In Search of Social Television

In Search of Social Television

Gunnar Harboe (Motorola, USA)
DOI: 10.4018/978-1-60566-656-3.ch001
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This chapter provides an introduction to and overview of social television, in an attempt to find the real meaning of the term. It explores the history and current state of social television, looks at a number of examples of Social TV systems and their features, compares different definitions of the term, and outlines dimensions of design that have been used to organize the topic. The author argues that historically the notion of social television is intimately bound up with television itself, and that the two remain difficult to separate even today. The convergence of content and communication to create social media is turning Social TV into a reality and in the process turning television into what it was originally intended to be.
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It is difficult, if not impossible, to establish where the concept of social television first originated. In one form or another it predates television itself. In the late nineteenth century, long before video and communication technologies crystallized into their familiar modern forms, science fiction writers such as Albert Robida dreamt up extraordinary devices like the all-purpose telephonoscope; television, videoconference terminal and proto-Internet browser all in one screen. Truly a converged technology! Among its many functions, the telephonoscope allowed audiences to experience theatrical performances in their homes and share the experience with other viewers as if sitting in the same theater:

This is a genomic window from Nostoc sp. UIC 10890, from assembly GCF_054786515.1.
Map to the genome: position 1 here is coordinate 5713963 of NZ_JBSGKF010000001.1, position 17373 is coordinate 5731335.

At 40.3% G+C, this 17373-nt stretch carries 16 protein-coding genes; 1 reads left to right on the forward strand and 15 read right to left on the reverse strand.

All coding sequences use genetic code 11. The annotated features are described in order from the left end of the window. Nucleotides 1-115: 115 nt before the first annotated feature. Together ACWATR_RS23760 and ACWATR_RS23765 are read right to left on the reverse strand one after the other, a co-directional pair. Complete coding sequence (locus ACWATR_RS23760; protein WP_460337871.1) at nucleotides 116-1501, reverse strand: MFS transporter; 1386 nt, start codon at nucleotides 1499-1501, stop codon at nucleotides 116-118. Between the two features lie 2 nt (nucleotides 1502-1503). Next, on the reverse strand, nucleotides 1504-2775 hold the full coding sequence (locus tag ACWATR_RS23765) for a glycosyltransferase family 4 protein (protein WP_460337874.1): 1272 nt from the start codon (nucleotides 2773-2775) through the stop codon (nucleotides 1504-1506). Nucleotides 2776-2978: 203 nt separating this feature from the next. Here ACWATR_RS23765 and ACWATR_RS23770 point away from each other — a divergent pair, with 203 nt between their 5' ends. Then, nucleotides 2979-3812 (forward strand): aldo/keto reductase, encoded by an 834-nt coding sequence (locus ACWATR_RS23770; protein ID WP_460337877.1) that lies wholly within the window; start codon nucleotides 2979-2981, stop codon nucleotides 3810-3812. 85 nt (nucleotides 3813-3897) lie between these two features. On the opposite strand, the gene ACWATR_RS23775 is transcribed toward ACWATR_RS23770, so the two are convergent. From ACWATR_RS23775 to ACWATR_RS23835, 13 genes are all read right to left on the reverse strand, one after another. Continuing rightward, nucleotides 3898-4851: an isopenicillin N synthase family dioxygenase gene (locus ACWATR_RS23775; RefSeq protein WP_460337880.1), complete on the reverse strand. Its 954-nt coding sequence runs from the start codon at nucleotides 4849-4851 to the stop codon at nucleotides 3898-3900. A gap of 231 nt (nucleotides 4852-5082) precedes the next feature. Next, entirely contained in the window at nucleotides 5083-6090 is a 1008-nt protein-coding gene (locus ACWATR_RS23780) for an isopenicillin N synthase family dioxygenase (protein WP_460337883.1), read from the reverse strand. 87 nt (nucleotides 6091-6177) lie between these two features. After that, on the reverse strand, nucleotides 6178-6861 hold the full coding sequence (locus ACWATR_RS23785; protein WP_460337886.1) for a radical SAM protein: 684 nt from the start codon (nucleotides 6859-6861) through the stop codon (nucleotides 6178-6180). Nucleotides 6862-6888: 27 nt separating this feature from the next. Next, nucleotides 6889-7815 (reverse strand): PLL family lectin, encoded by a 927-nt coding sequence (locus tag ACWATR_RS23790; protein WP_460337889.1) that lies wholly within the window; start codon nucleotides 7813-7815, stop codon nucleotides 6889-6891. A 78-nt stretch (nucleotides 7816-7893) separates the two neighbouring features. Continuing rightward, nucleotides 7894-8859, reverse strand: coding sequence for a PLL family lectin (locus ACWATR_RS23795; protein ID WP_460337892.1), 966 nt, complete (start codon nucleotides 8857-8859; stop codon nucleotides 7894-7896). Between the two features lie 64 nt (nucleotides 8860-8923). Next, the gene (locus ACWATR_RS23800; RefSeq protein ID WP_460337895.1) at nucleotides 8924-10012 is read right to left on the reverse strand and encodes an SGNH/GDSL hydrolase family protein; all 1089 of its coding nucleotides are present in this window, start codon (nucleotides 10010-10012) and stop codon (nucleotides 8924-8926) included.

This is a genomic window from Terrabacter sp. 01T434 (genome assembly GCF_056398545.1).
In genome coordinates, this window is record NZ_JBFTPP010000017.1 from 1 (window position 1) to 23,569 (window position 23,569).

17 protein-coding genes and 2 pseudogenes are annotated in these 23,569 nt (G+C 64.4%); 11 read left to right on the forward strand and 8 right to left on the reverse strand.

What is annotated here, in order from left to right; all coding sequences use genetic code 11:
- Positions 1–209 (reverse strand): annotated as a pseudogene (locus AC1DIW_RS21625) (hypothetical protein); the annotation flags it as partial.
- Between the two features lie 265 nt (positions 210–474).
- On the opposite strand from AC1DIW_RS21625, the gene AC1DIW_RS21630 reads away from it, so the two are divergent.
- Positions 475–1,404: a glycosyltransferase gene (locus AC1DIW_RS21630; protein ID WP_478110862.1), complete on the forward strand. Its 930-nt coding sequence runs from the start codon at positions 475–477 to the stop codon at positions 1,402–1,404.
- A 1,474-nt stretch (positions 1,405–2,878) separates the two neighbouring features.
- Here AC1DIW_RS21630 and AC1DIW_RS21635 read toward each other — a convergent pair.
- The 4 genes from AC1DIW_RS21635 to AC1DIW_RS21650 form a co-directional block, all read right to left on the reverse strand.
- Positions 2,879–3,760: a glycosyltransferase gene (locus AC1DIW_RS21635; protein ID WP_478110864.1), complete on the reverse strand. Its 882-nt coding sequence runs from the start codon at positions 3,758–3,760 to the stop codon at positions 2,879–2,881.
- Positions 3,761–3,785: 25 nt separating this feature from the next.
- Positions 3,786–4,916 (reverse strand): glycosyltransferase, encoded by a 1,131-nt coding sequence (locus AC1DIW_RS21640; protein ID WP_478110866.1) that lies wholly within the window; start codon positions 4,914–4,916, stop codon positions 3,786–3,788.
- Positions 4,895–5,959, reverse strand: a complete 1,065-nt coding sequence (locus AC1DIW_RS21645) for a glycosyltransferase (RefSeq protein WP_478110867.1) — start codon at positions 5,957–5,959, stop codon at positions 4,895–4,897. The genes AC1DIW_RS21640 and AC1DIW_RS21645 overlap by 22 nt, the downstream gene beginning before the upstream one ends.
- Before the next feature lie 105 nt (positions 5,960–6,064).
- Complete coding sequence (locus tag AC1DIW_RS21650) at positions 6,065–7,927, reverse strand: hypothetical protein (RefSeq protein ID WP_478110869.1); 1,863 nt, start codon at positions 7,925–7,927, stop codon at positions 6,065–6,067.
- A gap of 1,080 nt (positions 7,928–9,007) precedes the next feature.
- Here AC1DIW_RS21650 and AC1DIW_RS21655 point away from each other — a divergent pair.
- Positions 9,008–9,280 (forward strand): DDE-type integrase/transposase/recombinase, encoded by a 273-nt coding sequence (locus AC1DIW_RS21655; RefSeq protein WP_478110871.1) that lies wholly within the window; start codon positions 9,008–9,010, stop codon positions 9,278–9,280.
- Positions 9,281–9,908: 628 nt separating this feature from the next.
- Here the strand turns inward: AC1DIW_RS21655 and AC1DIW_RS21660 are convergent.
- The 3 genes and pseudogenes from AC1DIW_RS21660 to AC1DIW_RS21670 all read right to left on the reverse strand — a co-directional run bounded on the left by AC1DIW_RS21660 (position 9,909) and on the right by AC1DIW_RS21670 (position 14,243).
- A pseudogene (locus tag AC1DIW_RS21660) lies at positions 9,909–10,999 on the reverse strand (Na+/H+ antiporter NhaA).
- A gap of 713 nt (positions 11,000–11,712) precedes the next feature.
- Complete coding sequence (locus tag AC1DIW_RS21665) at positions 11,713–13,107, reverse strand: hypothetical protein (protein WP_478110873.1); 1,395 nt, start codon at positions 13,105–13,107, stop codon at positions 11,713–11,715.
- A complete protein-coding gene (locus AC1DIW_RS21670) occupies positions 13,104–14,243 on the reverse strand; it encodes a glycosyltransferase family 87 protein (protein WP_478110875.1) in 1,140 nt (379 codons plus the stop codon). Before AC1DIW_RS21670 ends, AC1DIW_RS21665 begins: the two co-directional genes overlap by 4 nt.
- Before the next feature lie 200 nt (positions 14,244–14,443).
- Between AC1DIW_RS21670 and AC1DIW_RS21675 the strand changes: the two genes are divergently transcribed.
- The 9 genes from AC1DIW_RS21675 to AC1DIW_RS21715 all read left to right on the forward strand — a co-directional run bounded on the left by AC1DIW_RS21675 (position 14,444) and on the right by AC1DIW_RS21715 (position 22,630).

“So, one can applaud?” asked Barnabette.

“Of course!” Mr. Ponto replied. “Home viewers can also offer their own [applause]. Here, let me connect out to the theater. You may applaud, if you wish.”

“So,” a laughing Barbe inquired, “we could also send out boos if we wished to?”

“Definitely not!” answered Mr. Ponto. “That’s forbidden! You understand that if expressions of disapproval were permitted, any practical joker could disturb the shows from their own armchairs.”

“But then,” Barbe continued, “home viewers who find the play boring are not entitled to let it be known? That’s quite unpleasant; one must repress one’s feelings and keep them to oneself.”

“Absolutely not, you silly girl. The home viewer may boo to his heart’s content whenever a play bores him, but he must make sure to shut off the connection to the theater. Thus he can express his bad mood without causing any disturbance to the theater.” (Robida, 1882/2004, pp. 55–56)

Social television-like technologies, particularly variations on video telephony, went on to become a staple of science fiction. In Nineteen Eighty-Four, George Orwell provides an especially sinister example:

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